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The Marine Corps assigned historians to accompany their troops in Iraq. The historians conducted hundreds of interviews, recording what the war was like on the front lines.
A year ago, the U.S. military was making final preparations for war against Iraq. As part of that mission, more than 20,000 Marines gathered along the Iraq-Kuwait border. Among the combat forces were 11 field historians, reservists dispatched to collect raw records of the Marines' contribution to the war effort.
During the first few months of the war, the field historians used small, handheld digital recorders to conduct more than 1,600 interviews with Marines, often within days of a battle — when memories were still fresh. The resulting recordings are often scratchy, sometimes distorted by the howling of the desert wind. They also offer personal accounts of what Marines saw and felt on the ground — their views on the failures and triumphs of their push toward Baghdad.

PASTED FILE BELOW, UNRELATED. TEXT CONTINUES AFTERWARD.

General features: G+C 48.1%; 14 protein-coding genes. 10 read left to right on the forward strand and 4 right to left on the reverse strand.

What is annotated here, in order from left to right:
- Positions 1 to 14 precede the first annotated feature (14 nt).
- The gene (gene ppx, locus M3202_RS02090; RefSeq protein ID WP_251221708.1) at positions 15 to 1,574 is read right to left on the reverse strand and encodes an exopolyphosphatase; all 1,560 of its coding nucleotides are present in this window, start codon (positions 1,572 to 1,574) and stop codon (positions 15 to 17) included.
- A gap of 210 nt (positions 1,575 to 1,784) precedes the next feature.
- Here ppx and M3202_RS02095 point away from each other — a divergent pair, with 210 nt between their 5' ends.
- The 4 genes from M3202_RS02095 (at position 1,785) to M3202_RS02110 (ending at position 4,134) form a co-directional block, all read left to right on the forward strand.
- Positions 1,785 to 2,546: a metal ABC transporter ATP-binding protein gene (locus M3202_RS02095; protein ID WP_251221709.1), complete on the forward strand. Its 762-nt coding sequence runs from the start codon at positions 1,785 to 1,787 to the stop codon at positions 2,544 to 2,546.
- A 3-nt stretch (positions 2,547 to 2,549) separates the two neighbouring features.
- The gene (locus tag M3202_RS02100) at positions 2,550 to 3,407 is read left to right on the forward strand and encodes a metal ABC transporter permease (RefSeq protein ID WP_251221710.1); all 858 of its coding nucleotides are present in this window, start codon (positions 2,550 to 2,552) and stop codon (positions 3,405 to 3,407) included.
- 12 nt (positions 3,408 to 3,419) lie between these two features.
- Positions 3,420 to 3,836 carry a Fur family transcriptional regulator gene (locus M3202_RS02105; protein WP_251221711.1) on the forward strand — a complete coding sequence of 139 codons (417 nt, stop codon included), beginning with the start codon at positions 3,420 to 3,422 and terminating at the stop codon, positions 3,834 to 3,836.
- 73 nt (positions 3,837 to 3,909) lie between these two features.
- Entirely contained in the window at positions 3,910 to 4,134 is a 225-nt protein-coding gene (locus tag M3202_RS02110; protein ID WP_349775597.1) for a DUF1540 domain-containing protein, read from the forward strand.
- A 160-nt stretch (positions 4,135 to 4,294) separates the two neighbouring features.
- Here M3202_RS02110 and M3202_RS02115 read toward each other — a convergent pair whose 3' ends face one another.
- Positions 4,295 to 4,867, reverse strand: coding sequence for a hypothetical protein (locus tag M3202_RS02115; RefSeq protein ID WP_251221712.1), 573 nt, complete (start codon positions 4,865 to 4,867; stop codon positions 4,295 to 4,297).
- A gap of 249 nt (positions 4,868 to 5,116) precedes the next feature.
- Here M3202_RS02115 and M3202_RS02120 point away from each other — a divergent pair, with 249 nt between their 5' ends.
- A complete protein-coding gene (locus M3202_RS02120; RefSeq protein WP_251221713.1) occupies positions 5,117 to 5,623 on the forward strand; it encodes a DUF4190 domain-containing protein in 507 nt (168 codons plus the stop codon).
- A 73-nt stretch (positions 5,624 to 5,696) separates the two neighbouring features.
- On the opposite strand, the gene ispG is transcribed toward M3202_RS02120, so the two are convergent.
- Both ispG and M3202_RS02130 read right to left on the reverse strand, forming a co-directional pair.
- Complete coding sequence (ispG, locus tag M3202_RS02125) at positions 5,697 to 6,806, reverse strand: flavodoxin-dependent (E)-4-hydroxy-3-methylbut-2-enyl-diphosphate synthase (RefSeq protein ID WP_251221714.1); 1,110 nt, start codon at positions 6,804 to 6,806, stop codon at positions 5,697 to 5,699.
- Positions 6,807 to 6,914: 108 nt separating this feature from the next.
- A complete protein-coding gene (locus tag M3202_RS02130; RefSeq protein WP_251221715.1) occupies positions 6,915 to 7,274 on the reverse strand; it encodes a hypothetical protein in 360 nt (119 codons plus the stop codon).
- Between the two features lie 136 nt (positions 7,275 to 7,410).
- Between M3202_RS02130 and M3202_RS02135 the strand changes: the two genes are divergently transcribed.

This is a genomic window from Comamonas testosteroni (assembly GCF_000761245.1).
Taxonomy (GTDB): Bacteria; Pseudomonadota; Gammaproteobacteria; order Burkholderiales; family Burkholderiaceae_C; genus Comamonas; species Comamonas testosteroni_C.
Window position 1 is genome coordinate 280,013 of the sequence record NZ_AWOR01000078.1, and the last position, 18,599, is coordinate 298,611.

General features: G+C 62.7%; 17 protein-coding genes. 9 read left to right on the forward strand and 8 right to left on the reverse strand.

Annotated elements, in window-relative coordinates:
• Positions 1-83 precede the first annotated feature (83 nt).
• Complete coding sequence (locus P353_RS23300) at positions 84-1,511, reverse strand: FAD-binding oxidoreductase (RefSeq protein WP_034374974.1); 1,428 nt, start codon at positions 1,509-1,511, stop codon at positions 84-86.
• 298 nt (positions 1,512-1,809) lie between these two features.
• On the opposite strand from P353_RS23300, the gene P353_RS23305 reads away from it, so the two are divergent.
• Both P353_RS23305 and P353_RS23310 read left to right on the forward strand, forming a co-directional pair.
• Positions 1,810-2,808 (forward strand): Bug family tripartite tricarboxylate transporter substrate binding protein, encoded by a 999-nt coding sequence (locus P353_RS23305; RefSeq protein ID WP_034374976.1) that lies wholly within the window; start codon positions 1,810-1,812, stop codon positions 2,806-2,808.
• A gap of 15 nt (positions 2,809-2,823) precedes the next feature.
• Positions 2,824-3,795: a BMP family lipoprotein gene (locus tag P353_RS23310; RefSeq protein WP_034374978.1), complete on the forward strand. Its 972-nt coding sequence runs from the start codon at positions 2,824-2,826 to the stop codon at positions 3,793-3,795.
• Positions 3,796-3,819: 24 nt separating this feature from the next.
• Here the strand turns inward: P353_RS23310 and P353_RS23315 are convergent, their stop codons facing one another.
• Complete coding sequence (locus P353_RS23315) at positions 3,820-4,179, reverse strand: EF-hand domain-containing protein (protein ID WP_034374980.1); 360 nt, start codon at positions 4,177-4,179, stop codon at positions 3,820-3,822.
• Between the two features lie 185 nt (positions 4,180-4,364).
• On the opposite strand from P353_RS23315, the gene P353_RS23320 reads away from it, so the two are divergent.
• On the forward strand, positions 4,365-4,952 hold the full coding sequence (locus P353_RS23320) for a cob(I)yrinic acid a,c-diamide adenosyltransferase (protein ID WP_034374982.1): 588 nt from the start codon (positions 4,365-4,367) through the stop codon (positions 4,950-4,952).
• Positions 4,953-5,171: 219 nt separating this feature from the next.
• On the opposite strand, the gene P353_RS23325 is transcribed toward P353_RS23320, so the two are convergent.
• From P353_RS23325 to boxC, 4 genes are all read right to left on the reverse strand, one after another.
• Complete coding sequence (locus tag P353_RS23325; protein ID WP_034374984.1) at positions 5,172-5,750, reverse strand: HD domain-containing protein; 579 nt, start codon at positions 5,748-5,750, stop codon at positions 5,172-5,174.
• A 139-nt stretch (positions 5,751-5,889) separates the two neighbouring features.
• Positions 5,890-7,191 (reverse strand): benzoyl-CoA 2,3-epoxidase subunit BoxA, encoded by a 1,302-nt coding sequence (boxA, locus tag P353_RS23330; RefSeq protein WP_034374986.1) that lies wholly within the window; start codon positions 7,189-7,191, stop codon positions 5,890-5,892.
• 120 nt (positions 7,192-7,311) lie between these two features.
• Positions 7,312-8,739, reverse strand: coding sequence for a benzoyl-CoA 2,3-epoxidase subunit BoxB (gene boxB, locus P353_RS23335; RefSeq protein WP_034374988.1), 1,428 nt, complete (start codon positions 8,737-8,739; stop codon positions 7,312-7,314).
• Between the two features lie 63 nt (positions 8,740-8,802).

Marine censors allowed NPR to hear about 20 hours of those interviews. In a two-part report from NPR's Jackie Northam, All Things Considered offers the first extensive broadcast of the digital recordings — and a rare glimpse of the war from the Marines' point of view.